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Bay Area Food Banks Face Unprecedented Demand

Mike Altfest
Alameda County Community Food Bank
A volunteer bags groceries at the Alameda County Community Food Bank.


The loss of jobs during this pandemic has left families struggling to pay for groceries. I contacted a local food bank to see how it’s responding to the crisis. 


Mike Altfest is the Director of Community Engagement and Marketing for the Alameda County Community Food Bank. He said that the food bank used to get about 25 to 30 calls a day on its emergency food line. Now they’re getting about 300 calls. More than half are first-time callers. Seniors account for ⅓ to ⅔ of the calls. 


People have been so desperate that they’ve gone straight to the source. Instead of waiting for food to arrive at local food pantries, some began showing up at the agency’s distribution warehouse on the day Alameda County announced its shelter in place order.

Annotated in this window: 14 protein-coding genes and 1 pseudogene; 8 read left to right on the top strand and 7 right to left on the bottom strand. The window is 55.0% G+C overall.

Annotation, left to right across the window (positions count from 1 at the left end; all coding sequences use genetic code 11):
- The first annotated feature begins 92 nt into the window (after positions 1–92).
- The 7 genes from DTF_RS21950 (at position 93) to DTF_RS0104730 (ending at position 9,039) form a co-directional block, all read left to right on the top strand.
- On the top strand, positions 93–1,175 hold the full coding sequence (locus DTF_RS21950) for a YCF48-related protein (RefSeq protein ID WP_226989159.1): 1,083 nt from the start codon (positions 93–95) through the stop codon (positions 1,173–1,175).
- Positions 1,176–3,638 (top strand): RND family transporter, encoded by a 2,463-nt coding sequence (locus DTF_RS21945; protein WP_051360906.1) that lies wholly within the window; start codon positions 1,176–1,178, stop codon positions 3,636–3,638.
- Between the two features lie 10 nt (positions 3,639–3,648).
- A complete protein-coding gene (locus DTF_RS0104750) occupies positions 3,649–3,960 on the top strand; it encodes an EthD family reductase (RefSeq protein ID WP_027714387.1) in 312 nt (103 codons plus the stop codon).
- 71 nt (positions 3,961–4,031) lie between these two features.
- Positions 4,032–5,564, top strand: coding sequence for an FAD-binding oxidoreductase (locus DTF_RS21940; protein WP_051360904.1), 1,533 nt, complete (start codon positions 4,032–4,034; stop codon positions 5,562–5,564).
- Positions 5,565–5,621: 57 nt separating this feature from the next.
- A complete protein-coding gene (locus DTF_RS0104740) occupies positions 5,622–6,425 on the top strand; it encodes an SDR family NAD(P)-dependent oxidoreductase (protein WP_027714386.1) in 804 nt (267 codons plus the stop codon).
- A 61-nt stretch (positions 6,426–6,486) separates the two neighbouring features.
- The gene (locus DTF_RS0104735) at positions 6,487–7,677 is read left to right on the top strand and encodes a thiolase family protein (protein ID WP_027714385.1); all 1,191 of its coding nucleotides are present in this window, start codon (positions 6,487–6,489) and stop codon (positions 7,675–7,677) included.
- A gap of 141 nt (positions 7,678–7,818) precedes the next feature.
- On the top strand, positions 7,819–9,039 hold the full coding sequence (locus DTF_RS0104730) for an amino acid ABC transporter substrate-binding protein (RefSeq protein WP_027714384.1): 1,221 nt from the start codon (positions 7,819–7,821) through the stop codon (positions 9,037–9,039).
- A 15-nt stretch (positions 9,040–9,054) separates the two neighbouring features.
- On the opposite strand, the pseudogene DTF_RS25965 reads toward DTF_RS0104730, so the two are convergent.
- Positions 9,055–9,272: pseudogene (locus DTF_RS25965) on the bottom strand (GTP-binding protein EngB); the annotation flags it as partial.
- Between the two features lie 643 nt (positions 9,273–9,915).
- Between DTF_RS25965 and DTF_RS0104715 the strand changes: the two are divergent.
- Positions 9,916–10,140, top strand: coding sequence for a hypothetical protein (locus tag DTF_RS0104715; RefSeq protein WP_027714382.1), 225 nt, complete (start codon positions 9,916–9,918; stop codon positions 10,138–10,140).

To respond to this huge demand, the food bank set up a drive-thru pick-up site at the warehouse. I asked Altfest if his agency is seeing the long traffic lines that some cities have. And he said, “No. Luckily, we have a big parking lot.” 


The food bank has also partnered with 10 school districts who are handing out free lunches so families can pick up bags of groceries as well.


Altfest says all of this has resulted in the food bank having to buy more food and hire more staff.

The demand is like nothing he’s seen before. He told me, “Unprecedented really is the only word to describe this.”